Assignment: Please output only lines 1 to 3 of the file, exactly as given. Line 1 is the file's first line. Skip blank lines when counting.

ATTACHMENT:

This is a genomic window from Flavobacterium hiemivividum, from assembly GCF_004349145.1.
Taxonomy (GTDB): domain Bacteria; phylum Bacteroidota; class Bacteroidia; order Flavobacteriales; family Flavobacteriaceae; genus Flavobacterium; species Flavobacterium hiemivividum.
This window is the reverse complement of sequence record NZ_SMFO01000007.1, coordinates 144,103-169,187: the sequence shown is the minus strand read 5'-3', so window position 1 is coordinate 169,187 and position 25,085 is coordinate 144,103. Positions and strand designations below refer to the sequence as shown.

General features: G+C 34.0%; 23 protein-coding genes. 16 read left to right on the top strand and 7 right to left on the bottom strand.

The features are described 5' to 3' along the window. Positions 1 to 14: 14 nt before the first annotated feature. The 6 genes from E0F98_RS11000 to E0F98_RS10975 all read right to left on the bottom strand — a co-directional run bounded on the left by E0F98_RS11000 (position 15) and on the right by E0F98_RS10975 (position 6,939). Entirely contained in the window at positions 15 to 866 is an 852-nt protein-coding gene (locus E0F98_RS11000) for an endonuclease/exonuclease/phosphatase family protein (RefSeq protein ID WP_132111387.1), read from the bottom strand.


This is a genomic window from Flavobacterium hiemivividum, from assembly GCF_004349145.1.
Taxonomy (GTDB): domain Bacteria; phylum Bacteroidota; class Bacteroidia; order Flavobacteriales; family Flavobacteriaceae; genus Flavobacterium; species Flavobacterium hiemivividum.
This window is the reverse complement of sequence record NZ_SMFO01000007.1, coordinates 144,103-169,187: the sequence shown is the minus strand read 5'-3', so window position 1 is coordinate 169,187 and position 25,085 is coordinate 144,103. Positions and strand designations below refer to the sequence as shown.